Extinction Rebellion – instinctive revulsion

The lunacy is incredible. Carbon neutrality in the UK by 2025. Good luck with that. The Extinction Rebellion (ER) is the next radical left protest movement that seeks widespread civil disobedience, because in the words of one of the founders, “getting arrested can be quite fun.” Some have goals to see inside of a prison cell. CM suggests doing such protests in China where most of the “environmental” problem they fear lies. No doubt President Xi will warmly oblige requests for long stays in one of his many jails.

ER’s manifesto is a collection of web links to climate alarmist sites and comments. Pretty much every maximum alarmist reference has been uploaded. No balance in there.

Sadly they haven’t done much proof checking of the website contents. That’s what happens when one is foaming at the mouth kneeling at the altar of climate alarmism.

Note the following 3 examples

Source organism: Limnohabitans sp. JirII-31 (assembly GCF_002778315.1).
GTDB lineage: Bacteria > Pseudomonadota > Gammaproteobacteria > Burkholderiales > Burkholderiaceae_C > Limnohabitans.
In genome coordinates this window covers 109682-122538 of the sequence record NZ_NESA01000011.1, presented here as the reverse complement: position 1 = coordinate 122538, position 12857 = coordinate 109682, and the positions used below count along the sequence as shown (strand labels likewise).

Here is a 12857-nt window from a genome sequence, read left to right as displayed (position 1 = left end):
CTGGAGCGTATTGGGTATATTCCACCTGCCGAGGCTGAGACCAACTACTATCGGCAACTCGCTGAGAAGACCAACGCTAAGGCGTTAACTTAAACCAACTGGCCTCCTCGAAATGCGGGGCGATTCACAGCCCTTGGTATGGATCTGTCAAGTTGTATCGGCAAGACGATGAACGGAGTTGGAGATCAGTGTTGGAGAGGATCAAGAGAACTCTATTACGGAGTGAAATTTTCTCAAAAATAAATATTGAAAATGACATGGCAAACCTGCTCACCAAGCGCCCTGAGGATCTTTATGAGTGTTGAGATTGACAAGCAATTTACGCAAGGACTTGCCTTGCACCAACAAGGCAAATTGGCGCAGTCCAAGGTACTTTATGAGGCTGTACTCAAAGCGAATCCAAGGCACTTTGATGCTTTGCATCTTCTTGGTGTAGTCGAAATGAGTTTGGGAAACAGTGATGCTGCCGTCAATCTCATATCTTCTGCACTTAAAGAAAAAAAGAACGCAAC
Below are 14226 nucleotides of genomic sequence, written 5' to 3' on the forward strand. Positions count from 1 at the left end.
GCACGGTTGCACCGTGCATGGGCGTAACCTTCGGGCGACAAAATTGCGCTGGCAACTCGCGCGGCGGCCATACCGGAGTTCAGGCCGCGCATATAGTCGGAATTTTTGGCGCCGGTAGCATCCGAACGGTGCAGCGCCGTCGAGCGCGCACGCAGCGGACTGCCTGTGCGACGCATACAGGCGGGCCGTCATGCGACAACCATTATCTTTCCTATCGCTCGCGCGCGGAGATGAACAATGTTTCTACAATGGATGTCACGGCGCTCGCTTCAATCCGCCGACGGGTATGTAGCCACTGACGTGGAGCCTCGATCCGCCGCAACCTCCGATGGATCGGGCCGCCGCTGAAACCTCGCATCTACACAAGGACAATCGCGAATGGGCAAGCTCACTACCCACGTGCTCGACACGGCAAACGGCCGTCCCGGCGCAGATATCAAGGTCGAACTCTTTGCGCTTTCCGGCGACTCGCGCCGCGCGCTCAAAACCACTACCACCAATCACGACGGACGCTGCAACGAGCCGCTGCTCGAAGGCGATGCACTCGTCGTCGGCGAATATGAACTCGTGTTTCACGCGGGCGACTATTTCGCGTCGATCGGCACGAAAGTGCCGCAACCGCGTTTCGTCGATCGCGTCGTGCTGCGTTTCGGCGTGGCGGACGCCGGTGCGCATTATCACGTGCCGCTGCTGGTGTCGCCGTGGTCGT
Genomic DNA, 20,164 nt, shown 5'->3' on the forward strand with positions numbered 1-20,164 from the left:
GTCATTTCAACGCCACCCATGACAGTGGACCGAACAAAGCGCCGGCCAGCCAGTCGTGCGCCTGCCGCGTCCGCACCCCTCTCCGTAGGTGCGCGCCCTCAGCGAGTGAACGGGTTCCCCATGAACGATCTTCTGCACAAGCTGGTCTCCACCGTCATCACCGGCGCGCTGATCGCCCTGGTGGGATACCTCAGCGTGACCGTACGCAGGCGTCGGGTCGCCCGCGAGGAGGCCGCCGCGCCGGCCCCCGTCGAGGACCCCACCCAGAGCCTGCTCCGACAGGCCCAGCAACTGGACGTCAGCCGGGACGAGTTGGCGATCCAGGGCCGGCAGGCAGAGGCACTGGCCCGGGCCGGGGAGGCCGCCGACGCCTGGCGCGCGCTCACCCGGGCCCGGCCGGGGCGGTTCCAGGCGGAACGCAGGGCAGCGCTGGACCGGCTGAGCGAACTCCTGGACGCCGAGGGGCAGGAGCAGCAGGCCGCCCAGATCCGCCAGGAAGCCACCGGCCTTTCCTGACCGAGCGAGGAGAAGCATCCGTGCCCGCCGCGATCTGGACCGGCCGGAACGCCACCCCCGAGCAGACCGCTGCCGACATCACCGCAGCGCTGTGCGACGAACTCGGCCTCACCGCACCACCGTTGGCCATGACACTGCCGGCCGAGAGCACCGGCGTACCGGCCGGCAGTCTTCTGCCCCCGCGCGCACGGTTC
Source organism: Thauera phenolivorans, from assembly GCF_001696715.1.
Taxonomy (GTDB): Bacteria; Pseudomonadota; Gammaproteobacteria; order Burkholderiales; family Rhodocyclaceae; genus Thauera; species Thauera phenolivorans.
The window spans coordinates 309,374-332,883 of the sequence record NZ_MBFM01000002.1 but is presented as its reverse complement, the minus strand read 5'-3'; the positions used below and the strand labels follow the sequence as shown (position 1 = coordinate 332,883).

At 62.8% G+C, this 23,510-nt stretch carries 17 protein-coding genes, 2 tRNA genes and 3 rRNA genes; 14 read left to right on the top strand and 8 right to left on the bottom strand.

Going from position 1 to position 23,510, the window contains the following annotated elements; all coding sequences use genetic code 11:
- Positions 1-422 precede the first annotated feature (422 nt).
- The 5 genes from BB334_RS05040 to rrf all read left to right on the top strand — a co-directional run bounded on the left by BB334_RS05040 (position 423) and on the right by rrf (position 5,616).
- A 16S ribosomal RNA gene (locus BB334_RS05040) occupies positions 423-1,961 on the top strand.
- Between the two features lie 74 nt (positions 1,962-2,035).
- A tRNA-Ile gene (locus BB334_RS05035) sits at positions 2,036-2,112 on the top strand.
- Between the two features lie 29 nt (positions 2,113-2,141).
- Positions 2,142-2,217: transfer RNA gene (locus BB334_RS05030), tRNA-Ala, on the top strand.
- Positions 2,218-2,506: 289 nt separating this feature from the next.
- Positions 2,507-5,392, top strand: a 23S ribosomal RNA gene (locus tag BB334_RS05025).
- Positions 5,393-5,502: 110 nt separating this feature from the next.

1) under pollution ER notes,

All forms of pollution were responsible in 2015 for an estimated 9 million premature deaths“.

Yet only one paragraph later it follows up with:

the very air we breathe is growing dangerously polluted: nine out of ten people now breathe polluted air, which kills 7 million people every year.

So deaths have gone down? Which is it?

2) The Great Barrier Reef

Corals reefs are suffering mass die-offs from heat stress.  These events are becoming much more common with back to back die-offs on the Great Barrier Reef in Australia in 2016 and 2017.

Wrong again. The reef has been seen to be flourishing. Scientists from the Australian Institute of Marine Science in Sep 2017 surveyed 14 coral reefs between Cairns and Townsville to see how they fared after being bleached and were surprised to find the coral had already started to reproduce.

3) Rising sea levels